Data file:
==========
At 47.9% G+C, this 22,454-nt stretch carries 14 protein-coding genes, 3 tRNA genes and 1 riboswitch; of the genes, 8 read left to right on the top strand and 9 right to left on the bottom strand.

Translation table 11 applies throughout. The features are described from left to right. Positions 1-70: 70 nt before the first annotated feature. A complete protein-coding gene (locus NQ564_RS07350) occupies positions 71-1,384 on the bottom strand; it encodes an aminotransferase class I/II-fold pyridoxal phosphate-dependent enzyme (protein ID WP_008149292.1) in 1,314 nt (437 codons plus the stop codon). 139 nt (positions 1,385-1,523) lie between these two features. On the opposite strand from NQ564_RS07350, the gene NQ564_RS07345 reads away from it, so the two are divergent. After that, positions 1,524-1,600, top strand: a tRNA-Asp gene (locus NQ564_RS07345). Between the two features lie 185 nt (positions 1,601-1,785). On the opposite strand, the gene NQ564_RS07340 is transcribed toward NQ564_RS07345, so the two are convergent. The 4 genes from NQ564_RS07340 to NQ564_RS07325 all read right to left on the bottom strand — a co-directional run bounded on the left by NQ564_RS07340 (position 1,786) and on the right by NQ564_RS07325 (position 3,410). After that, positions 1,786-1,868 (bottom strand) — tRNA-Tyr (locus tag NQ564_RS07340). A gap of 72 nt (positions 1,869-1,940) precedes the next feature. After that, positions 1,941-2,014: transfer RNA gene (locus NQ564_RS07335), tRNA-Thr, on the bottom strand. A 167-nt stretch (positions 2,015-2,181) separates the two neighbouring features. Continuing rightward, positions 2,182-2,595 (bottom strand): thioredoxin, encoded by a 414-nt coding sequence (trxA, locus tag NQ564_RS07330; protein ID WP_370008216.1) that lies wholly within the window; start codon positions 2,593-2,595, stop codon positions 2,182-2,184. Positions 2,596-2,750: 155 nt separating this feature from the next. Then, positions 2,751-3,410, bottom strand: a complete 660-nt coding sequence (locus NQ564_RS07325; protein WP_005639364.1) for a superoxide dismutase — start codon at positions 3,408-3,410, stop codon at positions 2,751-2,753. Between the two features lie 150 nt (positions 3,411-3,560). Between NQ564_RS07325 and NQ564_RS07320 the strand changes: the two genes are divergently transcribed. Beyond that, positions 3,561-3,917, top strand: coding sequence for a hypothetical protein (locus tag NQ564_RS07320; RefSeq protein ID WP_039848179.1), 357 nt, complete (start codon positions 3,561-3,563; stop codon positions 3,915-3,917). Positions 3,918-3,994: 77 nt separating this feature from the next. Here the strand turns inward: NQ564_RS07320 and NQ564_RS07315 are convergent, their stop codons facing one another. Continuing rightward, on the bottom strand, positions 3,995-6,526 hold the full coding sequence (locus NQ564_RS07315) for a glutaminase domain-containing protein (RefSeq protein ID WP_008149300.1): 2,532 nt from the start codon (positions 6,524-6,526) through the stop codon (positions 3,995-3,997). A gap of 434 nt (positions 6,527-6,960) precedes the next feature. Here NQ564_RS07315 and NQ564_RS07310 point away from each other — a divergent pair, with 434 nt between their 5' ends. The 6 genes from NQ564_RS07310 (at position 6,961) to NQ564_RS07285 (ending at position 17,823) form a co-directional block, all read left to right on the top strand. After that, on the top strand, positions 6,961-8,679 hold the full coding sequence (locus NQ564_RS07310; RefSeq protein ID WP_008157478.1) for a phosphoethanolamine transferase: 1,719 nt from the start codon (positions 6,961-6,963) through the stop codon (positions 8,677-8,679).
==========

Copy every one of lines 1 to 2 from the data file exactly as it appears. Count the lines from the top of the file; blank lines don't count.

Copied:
At 47.9% G+C, this 22,454-nt stretch carries 14 protein-coding genes, 3 tRNA genes and 1 riboswitch; of the genes, 8 read left to right on the top strand and 9 right to left on the bottom strand.

Translation table 11 applies throughout. The features are described from left to right. Positions 1-70: 70 nt before the first annotated feature. A complete protein-coding gene (locus NQ564_RS07350) occupies positions 71-1,384 on the bottom strand; it encodes an aminotransferase class I/II-fold pyridoxal phosphate-dependent enzyme (protein ID WP_008149292.1) in 1,314 nt (437 codons plus the stop codon). 139 nt (positions 1,385-1,523) lie between these two features. On the opposite strand from NQ564_RS07350, the gene NQ564_RS07345 reads away from it, so the two are divergent. After that, positions 1,524-1,600, top strand: a tRNA-Asp gene (locus NQ564_RS07345). Between the two features lie 185 nt (positions 1,601-1,785). On the opposite strand, the gene NQ564_RS07340 is transcribed toward NQ564_RS07345, so the two are convergent. The 4 genes from NQ564_RS07340 to NQ564_RS07325 all read right to left on the bottom strand — a co-directional run bounded on the left by NQ564_RS07340 (position 1,786) and on the right by NQ564_RS07325 (position 3,410). After that, positions 1,786-1,868 (bottom strand) — tRNA-Tyr (locus tag NQ564_RS07340). A gap of 72 nt (positions 1,869-1,940) precedes the next feature. After that, positions 1,941-2,014: transfer RNA gene (locus NQ564_RS07335), tRNA-Thr, on the bottom strand. A 167-nt stretch (positions 2,015-2,181) separates the two neighbouring features. Continuing rightward, positions 2,182-2,595 (bottom strand): thioredoxin, encoded by a 414-nt coding sequence (trxA, locus tag NQ564_RS07330; protein ID WP_370008216.1) that lies wholly within the window; start codon positions 2,593-2,595, stop codon positions 2,182-2,184. Positions 2,596-2,750: 155 nt separating this feature from the next. Then, positions 2,751-3,410, bottom strand: a complete 660-nt coding sequence (locus NQ564_RS07325; protein WP_005639364.1) for a superoxide dismutase — start codon at positions 3,408-3,410, stop codon at positions 2,751-2,753. Between the two features lie 150 nt (positions 3,411-3,560). Between NQ564_RS07325 and NQ564_RS07320 the strand changes: the two genes are divergently transcribed. Beyond that, positions 3,561-3,917, top strand: coding sequence for a hypothetical protein (locus tag NQ564_RS07320; RefSeq protein ID WP_039848179.1), 357 nt, complete (start codon positions 3,561-3,563; stop codon positions 3,915-3,917). Positions 3,918-3,994: 77 nt separating this feature from the next. Here the strand turns inward: NQ564_RS07320 and NQ564_RS07315 are convergent, their stop codons facing one another. Continuing rightward, on the bottom strand, positions 3,995-6,526 hold the full coding sequence (locus NQ564_RS07315) for a glutaminase domain-containing protein (RefSeq protein ID WP_008149300.1): 2,532 nt from the start codon (positions 6,524-6,526) through the stop codon (positions 3,995-3,997). A gap of 434 nt (positions 6,527-6,960) precedes the next feature. Here NQ564_RS07315 and NQ564_RS07310 point away from each other — a divergent pair, with 434 nt between their 5' ends. The 6 genes from NQ564_RS07310 (at position 6,961) to NQ564_RS07285 (ending at position 17,823) form a co-directional block, all read left to right on the top strand. After that, on the top strand, positions 6,961-8,679 hold the full coding sequence (locus NQ564_RS07310; RefSeq protein ID WP_008157478.1) for a phosphoethanolamine transferase: 1,719 nt from the start codon (positions 6,961-6,963) through the stop codon (positions 8,677-8,679).